Mark Cuban, the billionaire entrepreneur and owner of the Dallas Mavericks basketball franchise, on Monday disputed an accusation from the Securities and Exchange Commission that he profited from insider stock trading.
"I am disappointed that the Commission chose to bring this case based upon its Enforcement staff’s win-at-any-cost ambitions," Cuban said in a statement posted to his Web site. "The staff’s process was result-oriented, facts be damned. The government’s claims are false and they will be proven to be so.”
The SEC accused Cuban of insider trading for selling 600,000 shares of an Internet search engine company prior to an impending stock offering.
The Commission's complaint, filed in the U.S. District Court for the Northern District of Texas, alleges that in June 2004, Mamma.com invited Cuban to participate in a stock offering after he agreed to keep the information confidential.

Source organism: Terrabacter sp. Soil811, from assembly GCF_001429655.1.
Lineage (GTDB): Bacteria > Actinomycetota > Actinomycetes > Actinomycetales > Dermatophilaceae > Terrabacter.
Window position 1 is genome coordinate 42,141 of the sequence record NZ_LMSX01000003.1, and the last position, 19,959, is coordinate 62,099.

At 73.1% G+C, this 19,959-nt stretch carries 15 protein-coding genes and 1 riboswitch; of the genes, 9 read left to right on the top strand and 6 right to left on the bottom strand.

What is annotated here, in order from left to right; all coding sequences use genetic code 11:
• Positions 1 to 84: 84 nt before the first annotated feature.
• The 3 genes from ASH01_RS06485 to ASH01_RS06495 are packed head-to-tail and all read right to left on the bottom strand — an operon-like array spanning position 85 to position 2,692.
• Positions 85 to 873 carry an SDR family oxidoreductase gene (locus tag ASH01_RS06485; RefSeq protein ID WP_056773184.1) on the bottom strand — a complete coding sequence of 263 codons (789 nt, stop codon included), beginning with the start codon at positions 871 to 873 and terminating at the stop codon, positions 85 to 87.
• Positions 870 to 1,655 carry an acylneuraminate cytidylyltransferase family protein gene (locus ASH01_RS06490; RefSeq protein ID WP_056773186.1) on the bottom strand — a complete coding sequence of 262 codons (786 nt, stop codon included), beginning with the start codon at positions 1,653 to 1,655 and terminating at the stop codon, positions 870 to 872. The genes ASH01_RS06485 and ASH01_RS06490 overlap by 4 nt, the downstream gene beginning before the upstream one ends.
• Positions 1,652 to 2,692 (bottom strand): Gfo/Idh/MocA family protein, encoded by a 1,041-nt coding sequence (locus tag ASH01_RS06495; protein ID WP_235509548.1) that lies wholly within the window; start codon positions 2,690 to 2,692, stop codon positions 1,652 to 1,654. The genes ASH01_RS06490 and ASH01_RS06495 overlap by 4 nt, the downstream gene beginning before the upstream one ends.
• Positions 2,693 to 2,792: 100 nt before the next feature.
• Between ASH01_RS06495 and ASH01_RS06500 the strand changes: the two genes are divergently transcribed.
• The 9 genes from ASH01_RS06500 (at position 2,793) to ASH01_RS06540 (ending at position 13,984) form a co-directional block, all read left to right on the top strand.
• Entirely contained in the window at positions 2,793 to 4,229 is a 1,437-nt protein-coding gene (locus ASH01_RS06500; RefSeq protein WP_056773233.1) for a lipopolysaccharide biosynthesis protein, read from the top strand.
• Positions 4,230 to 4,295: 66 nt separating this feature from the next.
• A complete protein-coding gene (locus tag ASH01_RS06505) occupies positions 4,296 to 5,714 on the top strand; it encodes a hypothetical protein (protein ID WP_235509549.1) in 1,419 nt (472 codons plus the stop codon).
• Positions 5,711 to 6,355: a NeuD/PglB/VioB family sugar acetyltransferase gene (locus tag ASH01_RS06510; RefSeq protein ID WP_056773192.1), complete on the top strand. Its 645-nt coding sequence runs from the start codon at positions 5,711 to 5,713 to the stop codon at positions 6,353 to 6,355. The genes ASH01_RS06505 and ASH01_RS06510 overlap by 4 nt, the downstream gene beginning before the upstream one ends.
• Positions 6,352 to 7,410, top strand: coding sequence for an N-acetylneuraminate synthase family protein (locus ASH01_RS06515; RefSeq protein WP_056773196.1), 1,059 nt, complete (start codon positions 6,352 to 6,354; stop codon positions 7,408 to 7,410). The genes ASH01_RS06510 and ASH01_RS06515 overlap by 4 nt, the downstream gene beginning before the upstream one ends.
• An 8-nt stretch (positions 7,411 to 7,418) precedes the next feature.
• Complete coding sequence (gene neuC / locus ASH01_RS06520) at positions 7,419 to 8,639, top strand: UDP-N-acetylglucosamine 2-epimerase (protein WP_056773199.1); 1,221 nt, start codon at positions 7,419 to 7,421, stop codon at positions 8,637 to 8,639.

Cuban knew that the offering would be conducted at a discount to the prevailing market price and that it would be dilutive to existing shareholders, the SEC said in a statement.
Cuban then told his broker to sell Cuban's entire position in the company, the SEC alleged. Mamma.com's stock price opened at $11.89 after the offering was announced, a decline of more than 9 percent.
Cuban said on his site that the matter has been pending before the Commission for nearly two years and has "no merit."
Cuban said he intends "to contest the allegations and to demonstrate that the Commission’s claims are infected by the misconduct of the staff of its Enforcement Division."
According to the SEC complaint, Cuban avoided losses in excess of $750,000 by selling his stock prior to the public announcement of the offering. (See video of Scott Cohn's report, left.)
Cuban, one of the five finalists to buy the Chicago Cubs pro baseball team, is expected to fight the charges.
Mark Cuban, 50, also owns Landmark Theaters, a large national chain dedicated to independent films, and the HDNet cable television channel.
He is one of the richest people in the world, according to Forbes magazine, which pegged his net worth at $2.3 billion as of March 2007.
In 2005, Mamma.com acquired desktop search company Copernic Technologies. In 2007, the combined company changed its name to Copernic , which trades publicly on the Nasdaq. For a full profile of Copernic, click here.
- AP contributed to this report.